Sunday, October 27, 2019

Freelance workers in CA impacted by AB 5 new law Jan 2020 -- Updated 12.27.19

If you are a freelancer in California, new statute California AB 5 will impact you beginning Jan 1, 2020.

If you are not in California -- this law is an ideal case study to follow.

Bottom line for any freelancer: Don't panic.
Laws are a process. They go through many changes as a bill. They continue to go through changes once they are enacted.

The intent of this law is to push back against employers that are abusing freelancers. Getting the law refined to protect freelancers is the next step. It will take time. It will happen faster if freelancers stay involved with the process.

Stay informed. Watch cases that develop. Contact your representatives with feedback. Make your voice heard. Be part of the solution.

UPDATE 12.27.19
LA Times article " AB5 isn't to blame for loss of work" by Michael Hiltzik

UPDATE 12.18.19
LA Times article "Freelance journalists file suit, calling AB 5  unconstitutional"
Quote: "Freelance writers and photographers are not the only critics of the law....Gig-economy companies such as Uber, Lyft and DoorDash launched a campaign against the legislation, arguing that treating workers as employees would hobble them in California, one of their biggest U.S. markets, and set a precedent for other states to enact similar legislation. The companies have said they will spend tens of millions of dollars on a ballot measure opposing the law if they are not able to carve out alternative rules for drivers."

This looks to be one of the "cases that develop" referenced above...

UPDATE 10.30.19
I listened to an hour-long legal guidance discussion with 2 Intellectual Property attorneys and an employment attorney about AB 5 and its impact on musicians, artists, industry free lancers, and small businesses using free lancers. The roll out for this law in January will likely end up in court cases where a lot of the answers we're looking for will get sorted out. Regarding film industry jobs, it's unlikely there will be much change in how business has always been done between studios/production companies and free lancers. No free lancer is going to want to black list themselves by bringing a wage claim case to enforce the AB 5 provisions. If you are a free lancer and you are working all the time for the same company, it's likely in your best interest and that of the company to transition to employee statues. But if you like free lancing and working for a variety of industry companies, chances are you won't see much change after Jan 1st. However -- this is all just guidance, not legal advice. Talk with a lawyer if you have specific questions. These weekly online sessions are a benefit from the legal service I've subscribed to for several years. If you join the monthly subscription service you can have access to this and all the other hour-long online discussions. Link for the service:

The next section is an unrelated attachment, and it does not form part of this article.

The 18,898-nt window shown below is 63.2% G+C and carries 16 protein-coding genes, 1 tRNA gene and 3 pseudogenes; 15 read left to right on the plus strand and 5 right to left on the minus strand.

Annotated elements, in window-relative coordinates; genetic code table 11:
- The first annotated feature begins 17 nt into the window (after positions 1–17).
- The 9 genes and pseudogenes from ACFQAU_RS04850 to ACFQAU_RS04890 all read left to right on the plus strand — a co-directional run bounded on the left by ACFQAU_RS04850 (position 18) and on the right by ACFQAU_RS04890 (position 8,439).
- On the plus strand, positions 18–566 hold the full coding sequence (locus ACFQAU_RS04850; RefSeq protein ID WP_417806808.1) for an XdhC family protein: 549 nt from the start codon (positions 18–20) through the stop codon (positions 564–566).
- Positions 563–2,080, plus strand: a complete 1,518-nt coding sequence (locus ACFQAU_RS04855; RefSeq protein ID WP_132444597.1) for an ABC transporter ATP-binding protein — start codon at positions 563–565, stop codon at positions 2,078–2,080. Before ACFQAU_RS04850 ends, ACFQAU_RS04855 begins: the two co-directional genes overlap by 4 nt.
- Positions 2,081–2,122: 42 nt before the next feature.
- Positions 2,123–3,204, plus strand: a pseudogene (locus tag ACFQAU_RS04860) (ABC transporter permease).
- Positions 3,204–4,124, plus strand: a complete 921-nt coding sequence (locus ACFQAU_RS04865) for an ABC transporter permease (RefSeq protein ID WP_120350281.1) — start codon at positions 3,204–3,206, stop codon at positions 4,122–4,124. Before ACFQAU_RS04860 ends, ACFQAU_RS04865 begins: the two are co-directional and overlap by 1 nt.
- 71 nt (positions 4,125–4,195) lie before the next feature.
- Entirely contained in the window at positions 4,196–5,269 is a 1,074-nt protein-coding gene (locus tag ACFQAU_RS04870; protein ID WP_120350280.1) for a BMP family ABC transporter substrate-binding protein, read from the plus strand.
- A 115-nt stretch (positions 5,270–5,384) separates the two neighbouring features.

This is a link for the complete text of AB 5

AB 5 will be enacted before the CASE Act, and may provide some helpful examples of how to refine that law to protect artist rights.

Here is a recent article on California AB 5 from the Los Angeles Times:

Freelance Writers Fear Gig Worker Law Will Cost Them Jobs by Michael Hiltzik

"The initial blow — and the trigger for the employer’s decision in Conroy’s case — was the California Supreme Court’s so-called Dynamex decision of 2018, which tightened the rules for when a worker must be considered a company’s employee rather than an independent contractor. But what’s generated more angst among the freelancers in journalism is Assembly Bill 5, a statute enacted this year that codified the Dynamex decision and expanded its reach...

Concerns about the impact of AB 5, which goes into effect on Jan. 1, have been percolating for months. But anxiety seemed to surge over the weekend, after an article in the Hollywood Reporter painted an especially dire picture of its consequences...

(there are)...clear virtues of AB 5, as well as the difficulties inherent in trying to draft a remedy to the well-documented abuses suffered by freelance writers and photographers at the hands of publishers unfettered by workplace standards."

also the Hollywood Reporter article referenced in the LA Times link above:

"Everybody is  Freaking Out -- Freeelance Writers Scramble to Make Sense of New California Law" By Katie Kilkenny.

"The bill, which cracks down on companies — like ride-sharing giants Lyft and Uber — that misclassify would-be employees as independent contractors, has been percolating through the California legislative system for nearly a year. It codifies the 2018 Dynamex decision by the State Supreme Court while carving out some exemptions for specific professions.
But the exemption for freelance journalists — which some have only just learned about via their colleagues, press reports, social networks and/or spirited arguments with the bill's author on Twitter — contains what some say is a potentially career-ending requirement for a writer to remain a freelancer: If a freelance journalist writes for a magazine, newspaper or other entity whose central mission is to disseminate the news, the law says, that journalist is capped at writing 35 "submissions" per year per "putative employer." At a time when paid freelance stories can be written for a low end of $25 and high end of $1 per word, some meet that cap in a month just to make end's meet."